Moving with cats can stir up a whirlwind of emotions, not only for us but also for our four legged companions. Changing locales is an exciting and thrilling time for us humans, but cats can experience fear, anxiety, and even anger when forced to adapt to a new environment.
My cat and I recently moved eight hours south of our hometown, and during the move I could tell my cat Donald was nervous and anxious. Naturally, I became very concerned for him. I thought, "How will the little guy take to his new surroundings? Will the long car ride traumatize him for life? What if he doesn't like the new house?"
Well, after plenty of research and expert consultation, I can't count the number of Donald's“meows" I've heard since settling in. It took a few days for Donald to warm up to his new digs, but he adapted swiftly and is now back to his pouncing, purring self.
Here are some important lessons I learned about moving with cats that I hope will ease your transition with your cat:
- Cats, at least all the ones I've met, hate cars. Contact your veterinarian to seek advice on ways to minimize your cat's stress. Your vet may prescribe a mild anti-anxiety medication to help ease your cat's car phobia.
- If you've ever tried to feed your cat a pill, you know it can be harder than the car ride itself. “Pill Pockets" are a great way to provide your cat with the medication he needs. I used the "Greenies" brand and it worked magnificently.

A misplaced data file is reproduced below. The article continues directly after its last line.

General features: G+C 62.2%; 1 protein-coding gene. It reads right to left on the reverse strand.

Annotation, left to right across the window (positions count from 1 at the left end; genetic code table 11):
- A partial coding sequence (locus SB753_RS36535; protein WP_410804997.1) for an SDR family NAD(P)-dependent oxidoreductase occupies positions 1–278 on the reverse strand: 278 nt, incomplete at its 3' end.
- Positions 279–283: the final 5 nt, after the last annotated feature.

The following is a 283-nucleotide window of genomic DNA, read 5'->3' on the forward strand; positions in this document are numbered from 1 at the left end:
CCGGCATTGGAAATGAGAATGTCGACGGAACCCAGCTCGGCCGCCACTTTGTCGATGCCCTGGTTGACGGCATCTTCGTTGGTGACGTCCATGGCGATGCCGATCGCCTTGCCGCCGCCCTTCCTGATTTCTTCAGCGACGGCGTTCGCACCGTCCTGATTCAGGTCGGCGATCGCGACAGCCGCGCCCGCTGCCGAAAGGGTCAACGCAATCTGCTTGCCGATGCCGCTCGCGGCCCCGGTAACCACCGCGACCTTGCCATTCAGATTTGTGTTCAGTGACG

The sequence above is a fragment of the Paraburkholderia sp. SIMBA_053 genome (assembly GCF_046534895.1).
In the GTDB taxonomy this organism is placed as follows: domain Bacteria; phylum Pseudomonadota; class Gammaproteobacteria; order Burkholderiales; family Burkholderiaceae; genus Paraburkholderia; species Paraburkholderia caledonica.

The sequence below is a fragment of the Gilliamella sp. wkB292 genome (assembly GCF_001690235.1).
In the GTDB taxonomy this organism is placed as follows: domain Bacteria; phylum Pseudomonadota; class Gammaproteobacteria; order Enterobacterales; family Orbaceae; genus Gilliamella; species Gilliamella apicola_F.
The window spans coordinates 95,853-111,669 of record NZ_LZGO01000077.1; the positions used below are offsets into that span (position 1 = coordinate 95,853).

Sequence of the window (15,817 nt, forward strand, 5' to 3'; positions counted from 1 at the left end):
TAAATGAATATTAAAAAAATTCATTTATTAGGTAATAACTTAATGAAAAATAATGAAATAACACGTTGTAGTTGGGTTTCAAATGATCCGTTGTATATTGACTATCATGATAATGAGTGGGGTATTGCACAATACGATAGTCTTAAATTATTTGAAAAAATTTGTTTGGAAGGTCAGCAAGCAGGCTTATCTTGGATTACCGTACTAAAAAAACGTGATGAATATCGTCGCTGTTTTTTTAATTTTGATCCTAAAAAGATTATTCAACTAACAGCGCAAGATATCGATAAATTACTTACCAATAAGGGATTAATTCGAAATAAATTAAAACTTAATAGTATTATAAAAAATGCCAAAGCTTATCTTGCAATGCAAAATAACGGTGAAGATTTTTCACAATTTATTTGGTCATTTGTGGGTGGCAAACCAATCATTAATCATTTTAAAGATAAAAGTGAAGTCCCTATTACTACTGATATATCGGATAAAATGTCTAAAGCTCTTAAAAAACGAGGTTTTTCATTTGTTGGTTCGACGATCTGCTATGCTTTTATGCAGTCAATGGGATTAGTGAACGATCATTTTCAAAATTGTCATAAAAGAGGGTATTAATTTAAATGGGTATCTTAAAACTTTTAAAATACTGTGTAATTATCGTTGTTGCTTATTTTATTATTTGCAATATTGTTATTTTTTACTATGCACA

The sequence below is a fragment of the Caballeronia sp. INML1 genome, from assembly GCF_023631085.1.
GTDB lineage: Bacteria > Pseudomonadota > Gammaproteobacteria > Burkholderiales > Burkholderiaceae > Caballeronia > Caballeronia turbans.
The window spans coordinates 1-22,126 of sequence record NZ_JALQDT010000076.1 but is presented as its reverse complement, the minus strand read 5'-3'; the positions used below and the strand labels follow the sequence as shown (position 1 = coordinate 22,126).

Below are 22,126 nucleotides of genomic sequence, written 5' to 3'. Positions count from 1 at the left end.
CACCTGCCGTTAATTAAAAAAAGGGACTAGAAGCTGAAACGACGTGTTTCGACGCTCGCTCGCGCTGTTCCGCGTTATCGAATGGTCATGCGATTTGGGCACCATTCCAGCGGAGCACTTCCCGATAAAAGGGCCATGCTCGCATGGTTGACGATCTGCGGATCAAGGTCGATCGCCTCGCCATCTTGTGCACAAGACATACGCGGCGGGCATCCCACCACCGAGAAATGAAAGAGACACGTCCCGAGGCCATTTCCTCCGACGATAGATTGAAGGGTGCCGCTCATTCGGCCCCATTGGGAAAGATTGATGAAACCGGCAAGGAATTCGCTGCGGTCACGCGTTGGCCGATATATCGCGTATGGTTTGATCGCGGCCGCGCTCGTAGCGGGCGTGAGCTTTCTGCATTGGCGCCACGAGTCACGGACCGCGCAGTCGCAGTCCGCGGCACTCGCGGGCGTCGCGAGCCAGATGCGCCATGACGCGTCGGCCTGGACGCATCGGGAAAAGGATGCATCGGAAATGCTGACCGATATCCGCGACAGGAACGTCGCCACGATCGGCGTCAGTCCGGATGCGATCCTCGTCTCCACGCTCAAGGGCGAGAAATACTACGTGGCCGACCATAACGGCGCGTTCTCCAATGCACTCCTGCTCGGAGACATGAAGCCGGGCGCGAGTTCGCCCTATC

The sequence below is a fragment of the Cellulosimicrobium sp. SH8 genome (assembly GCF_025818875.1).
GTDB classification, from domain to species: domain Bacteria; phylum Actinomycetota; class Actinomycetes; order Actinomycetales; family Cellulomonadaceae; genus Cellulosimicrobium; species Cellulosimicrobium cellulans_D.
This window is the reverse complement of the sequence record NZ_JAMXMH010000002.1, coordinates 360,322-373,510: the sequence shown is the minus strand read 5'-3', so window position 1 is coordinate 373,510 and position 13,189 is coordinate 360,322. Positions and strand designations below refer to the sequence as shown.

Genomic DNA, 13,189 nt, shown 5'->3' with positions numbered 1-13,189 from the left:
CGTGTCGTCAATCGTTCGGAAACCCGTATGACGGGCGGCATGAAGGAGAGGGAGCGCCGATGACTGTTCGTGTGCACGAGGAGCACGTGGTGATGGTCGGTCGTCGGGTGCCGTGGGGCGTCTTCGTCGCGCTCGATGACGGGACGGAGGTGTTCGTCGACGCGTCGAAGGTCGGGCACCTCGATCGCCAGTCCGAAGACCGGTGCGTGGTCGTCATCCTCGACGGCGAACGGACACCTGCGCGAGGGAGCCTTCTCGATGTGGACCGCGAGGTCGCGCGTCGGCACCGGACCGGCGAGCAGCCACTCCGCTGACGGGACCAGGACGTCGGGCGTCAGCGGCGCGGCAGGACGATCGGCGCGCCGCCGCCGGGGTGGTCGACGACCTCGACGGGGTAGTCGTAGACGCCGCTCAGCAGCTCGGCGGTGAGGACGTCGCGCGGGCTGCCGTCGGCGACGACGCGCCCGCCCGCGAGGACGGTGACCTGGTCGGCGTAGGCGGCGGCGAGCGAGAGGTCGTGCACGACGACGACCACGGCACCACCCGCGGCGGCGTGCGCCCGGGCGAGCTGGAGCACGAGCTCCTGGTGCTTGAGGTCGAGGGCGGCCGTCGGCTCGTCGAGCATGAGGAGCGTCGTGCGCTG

- On moving day, limit your cat's food and water intake to minimize rest stops. We completed our eight-hour trip without needing one bathroom break for Donald. Keep a small litter box in the backseat, just in case.
- Make sure your cat's carrier is comfortable and secured by a seatbelt. Position the front of the carrier toward a familiar face so your cat doesn't feel abandoned.
- Once you've arrived at your new home, secure your cat in a small room away from the noise and chaos of unpacking. Let him explore at his own pace and never force him into areas that he is not comfortable going to on his own.
- Put out food and water in familiar bowls. Your cat probably won't have an appetite until he feels a bit more settled. Spread out familiar toys and make sure the house is clear from any residual moving debris that could harm your cat. Leave a box or two lying around; your cat will appreciate it.
Hopefully these tips and anecdotes from my personal experience will help ease the transition for you and your cat. With a little preparation and planning, beginning a new chapter can be an exciting and rewarding experience for you and your cat.